KDTWflyer
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How Far Away Could Saturn V Be Heard?

Wed Mar 29, 2006 2:30 pm

How far away from the launchpad could the massive Saturn V be heard during launch?
 
broke
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RE: How Far Away Could Saturn V Be Heard?

Thu Mar 30, 2006 12:54 am

I watched the first Saturn V launch at the Kennedy Space Center from the banks of the Banana River and while it was easily heard, at 15 miles or so, it wasn't deafening.
One of the things about the launch that amazed me was the ability to see the 4 engines on the second stage light up after separation from the first stage. That occurred 165 miles down range.
Another interesting aside on the Saturn V program was during the testing of the F-1 first stage engine in Huntsville, Alabama. Huntsville is in northern Alabama and a small college in southern Alabama with a seismograph reported a small earth quake in the northern part of the state during the firing.
 
Thorny
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RE: How Far Away Could Saturn V Be Heard?

Thu Mar 30, 2006 3:38 am

Quoting KDTWFlyer (Thread starter):
How far away from the launchpad could the massive Saturn V be heard during launch?

I doubt anyone knows for sure. Much depends on humidity, wind direction, etc. There have been Shuttle launches that could be heard in Orlando and Daytona, and some that were barely audible even from nearby Cocoa Beach.

At least one Saturn V launch was detected on seismometers are far away as New York, though (Apollo 4, I think).
 
Bobster2
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RE: How Far Away Could Saturn V Be Heard?

Thu Mar 30, 2006 8:03 am

The Saturn V generated a sound level of 91 decibels from a distance of 9384 m. (That number is from the Nasa web site.) If we assume that sound decreases 6 decibels with each doubling of distance, and the background noise in the environment is 55 decibels, you could theoretically hear the Saturn V from 373 miles. Of course, it would only be slight increase in the background noise and very hard to actually detect.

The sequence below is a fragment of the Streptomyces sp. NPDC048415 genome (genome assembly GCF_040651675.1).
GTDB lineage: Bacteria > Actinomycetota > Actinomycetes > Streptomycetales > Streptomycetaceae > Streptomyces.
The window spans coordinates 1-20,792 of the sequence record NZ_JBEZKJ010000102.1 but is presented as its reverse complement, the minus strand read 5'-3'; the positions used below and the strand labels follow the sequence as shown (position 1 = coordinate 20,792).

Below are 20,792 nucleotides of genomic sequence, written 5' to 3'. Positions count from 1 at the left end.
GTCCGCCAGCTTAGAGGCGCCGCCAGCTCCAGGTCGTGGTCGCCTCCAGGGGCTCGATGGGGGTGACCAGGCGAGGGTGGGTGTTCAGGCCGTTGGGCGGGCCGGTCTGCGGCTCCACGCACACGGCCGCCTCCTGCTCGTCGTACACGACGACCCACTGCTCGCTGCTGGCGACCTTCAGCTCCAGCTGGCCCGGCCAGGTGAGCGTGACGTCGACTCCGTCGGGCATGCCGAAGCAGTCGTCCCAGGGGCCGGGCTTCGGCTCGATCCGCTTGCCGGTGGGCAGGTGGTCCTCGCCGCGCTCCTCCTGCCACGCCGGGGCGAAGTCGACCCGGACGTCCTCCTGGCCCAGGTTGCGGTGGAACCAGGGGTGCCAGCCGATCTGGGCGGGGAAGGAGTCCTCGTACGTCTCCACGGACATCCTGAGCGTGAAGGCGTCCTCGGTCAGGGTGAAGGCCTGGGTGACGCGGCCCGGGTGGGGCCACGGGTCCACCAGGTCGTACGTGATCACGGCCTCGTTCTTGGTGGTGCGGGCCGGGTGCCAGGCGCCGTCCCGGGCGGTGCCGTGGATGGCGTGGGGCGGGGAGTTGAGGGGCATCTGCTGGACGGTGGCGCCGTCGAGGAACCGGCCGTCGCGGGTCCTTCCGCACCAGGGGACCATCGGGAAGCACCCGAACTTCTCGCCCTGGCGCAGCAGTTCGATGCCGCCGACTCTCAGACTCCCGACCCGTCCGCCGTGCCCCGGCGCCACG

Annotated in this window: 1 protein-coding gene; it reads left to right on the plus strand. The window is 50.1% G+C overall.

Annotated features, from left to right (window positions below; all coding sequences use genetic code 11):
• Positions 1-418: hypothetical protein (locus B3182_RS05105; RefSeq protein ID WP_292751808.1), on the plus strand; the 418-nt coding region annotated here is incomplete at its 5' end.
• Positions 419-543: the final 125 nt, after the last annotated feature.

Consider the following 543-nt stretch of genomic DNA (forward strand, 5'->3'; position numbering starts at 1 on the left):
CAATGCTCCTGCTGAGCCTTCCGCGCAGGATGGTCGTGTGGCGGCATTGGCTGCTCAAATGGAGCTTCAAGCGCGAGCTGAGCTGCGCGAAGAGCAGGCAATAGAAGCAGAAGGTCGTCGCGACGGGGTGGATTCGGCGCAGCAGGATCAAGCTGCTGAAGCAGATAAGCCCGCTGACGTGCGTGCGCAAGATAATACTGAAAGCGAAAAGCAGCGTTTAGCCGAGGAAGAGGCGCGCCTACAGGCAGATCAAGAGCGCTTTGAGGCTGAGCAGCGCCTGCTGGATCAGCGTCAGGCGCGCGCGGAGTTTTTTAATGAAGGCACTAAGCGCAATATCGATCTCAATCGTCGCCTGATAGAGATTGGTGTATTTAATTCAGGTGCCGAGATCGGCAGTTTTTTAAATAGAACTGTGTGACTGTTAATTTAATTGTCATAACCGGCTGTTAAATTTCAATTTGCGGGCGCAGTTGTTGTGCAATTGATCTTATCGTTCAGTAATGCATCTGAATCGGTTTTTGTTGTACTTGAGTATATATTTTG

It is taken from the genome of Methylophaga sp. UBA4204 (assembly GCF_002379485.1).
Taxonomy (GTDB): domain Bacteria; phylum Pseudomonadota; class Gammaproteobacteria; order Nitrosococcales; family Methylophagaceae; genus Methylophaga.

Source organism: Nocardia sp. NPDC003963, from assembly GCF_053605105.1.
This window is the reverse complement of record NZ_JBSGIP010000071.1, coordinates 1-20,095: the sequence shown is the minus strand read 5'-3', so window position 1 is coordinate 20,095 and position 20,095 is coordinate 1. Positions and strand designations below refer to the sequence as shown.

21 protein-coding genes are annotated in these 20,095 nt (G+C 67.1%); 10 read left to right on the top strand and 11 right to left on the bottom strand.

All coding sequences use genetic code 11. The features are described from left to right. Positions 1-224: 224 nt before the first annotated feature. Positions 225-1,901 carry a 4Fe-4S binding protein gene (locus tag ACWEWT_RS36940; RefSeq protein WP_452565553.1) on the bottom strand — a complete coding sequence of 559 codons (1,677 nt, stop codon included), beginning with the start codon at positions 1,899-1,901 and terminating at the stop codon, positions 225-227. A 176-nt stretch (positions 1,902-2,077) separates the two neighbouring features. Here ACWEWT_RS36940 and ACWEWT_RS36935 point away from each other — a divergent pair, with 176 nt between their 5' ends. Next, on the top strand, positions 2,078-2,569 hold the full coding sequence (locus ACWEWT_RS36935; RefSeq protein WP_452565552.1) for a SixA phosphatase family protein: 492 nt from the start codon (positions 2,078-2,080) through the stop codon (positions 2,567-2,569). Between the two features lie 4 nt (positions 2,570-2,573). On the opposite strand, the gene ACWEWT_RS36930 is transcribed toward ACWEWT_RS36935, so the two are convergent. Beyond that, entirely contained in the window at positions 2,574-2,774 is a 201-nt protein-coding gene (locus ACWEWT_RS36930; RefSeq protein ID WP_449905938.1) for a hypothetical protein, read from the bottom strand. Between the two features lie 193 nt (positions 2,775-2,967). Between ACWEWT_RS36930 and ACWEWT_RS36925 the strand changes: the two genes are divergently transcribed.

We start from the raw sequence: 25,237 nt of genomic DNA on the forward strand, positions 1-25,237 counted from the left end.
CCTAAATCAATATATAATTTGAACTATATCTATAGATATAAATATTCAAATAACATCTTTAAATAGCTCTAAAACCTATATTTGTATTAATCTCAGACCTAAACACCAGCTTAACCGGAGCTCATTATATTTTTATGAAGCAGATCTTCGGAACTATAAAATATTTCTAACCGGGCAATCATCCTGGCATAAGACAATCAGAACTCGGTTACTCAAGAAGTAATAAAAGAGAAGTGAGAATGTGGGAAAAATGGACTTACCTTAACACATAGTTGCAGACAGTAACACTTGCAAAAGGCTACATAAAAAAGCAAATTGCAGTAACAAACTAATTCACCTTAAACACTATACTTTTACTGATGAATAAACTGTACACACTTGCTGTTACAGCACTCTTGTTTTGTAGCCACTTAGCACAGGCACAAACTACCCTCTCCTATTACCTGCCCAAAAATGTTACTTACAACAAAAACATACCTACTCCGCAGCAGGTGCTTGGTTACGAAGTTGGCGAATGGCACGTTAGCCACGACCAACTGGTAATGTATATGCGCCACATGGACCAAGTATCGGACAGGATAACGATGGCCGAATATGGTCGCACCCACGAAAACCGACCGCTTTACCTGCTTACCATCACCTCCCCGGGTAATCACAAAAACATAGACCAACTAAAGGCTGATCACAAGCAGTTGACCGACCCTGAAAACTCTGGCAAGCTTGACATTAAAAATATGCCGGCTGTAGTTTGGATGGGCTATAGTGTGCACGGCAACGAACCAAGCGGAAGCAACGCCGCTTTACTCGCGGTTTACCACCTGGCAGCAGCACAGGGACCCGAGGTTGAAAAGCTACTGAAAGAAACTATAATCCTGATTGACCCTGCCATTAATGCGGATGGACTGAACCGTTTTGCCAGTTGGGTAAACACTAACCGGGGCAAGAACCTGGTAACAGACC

For comparison the Space Shuttle noise is 90 decibels at 9384 m.
"I tell you this, no eternal reward will forgive us now for wasting the dawn." Jim Morrison
 
SCEagle
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RE: How Far Away Could Saturn V Be Heard?

Fri Mar 31, 2006 2:51 am

It seems hard to believe that the shuttle and Saturn V have such comparable noise levels (only 1 decibel difference). Having witnessed 10+ launches of the shuttle, I always thought the Saturn V would have been much more impressive and eardrum shattering.

I've always been disappointed not to have had that experience.

Or... have I? Is the shuttle REALLY comparable to the Saturn V?
 
HaveBlue
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RE: How Far Away Could Saturn V Be Heard?

Fri Mar 31, 2006 3:21 am

Quoting Bobster2 (Reply 3):
The Saturn V generated a sound level of 91 decibels from a distance of 9384 m



Quoting Bobster2 (Reply 3):
For comparison the Space Shuttle noise is 90 decibels at 9384 m.

That does seem hard to swallow, as I know the Saturn V had a thrust of between 5 and 7.5 million lbs of thrust and assumed the Shuttles was way less since the V had to lift everything associated with going to the moon. So I just Googled it and the Shuttle system has 7.78 million lbs of thrust, 3.3 million a peice in the SRB's alone. I'm surprised!